Climate change is real.
We can hope for the best but must also prepare for the worst because, not even the most advanced computer programmes can predict the effect of el Niño, which has caused widespread devastation through drought and tempestuous weather.
The Bauleni disaster in which one woman was killed and many houses destroyed gave us an early warning of what to expect. The down pour was heavy, ferocious and totally alien. Such is what can be expected in the weather pattern which is unlikely to settle for many years to come, if at all. The Government must begin to work with all communities to make the best use of our water resources.
There is no doubt that we can expect erratic rainfall, flash floods and long dry spells. These are the conditions we must prepare for.
Our colleagues in Zimbabwe and South Africa have suffered severe disruption because of weather changes to the extent that Zimbabwe has been importing maize, South Africa is also importing while livestock has been decimated.
Climate experts have established that Southern Africa is experiencing one of the most severe droughts seen in the last 20years, resulting in extensive damage to agriculture and livestock. The Red Meat Producers Organization (RMPO) has disclosed that up to more than 40,000 cattle died from thirst and hunger.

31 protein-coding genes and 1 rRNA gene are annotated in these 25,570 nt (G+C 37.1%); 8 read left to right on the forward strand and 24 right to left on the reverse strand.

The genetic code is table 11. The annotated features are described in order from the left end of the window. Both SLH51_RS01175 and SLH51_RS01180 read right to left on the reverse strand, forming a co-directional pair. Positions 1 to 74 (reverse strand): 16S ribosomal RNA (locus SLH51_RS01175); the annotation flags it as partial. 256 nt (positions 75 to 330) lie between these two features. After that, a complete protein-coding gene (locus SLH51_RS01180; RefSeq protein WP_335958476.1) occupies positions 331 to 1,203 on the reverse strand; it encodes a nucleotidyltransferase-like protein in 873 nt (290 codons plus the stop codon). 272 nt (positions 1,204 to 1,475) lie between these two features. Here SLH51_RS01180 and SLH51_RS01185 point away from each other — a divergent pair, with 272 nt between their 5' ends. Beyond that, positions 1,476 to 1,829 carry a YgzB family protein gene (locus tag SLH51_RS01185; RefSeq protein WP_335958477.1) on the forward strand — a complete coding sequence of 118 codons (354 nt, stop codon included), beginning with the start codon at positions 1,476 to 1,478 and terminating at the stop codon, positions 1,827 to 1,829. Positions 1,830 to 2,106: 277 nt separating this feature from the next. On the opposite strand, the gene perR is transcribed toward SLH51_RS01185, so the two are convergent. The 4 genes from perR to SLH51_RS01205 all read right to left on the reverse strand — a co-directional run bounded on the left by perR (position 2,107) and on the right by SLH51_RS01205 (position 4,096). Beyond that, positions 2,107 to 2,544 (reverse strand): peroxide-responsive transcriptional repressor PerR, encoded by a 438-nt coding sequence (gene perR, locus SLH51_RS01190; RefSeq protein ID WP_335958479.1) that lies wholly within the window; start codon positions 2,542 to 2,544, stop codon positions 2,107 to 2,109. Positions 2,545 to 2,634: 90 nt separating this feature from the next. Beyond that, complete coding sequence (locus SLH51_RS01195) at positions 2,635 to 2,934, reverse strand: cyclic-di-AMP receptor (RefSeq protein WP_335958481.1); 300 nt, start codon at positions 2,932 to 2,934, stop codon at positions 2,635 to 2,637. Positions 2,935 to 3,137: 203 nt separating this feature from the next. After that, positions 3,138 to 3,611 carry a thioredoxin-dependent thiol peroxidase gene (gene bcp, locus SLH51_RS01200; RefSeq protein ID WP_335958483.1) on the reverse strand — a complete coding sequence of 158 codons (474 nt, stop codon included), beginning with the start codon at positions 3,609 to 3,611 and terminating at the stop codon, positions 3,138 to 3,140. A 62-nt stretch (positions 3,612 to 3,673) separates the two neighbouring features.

We cannot remain complacent to this reality.
Firstly drought resistant varieties must be planted in all the traditional dry areas including Southern Province. Scientific research has produced varieties that will withstand very harsh conditions.
If we are to err, it is better that we do so on the side of caution that will give us a yield than lose all by planting our normal hybrids that take up to three months of rainfall to mature.
From our bumper harvest a lot more must be retained to provide relief to areas that are likely to suffer deficit. Again it is better we have a reserve to fall on than import relief supplies that will stretch the treasury even further.
More importantly however, the Government must work with the private sector to utilize the huge water bodies that God has so richly endowed us with.
Luapula must become the new agriculture center of the country where huge irrigated estates will grow sugar cane, maize and other crops which can be exported to gain the much needed foreign exchange.
It is a fact that our non-traditional exports earned this country much more than copper ever could, but the scheme that incorporated Zambia Export Growers was sidelined and eventually died a natural death. Time has come to resurrect the institution and bring it to full capacity to help save the economy.
What the country now needs is a well-planned programme of diversification that will involve all sectors of society, more particularly the peasantry who must be weaned off maize into more productive cash crops.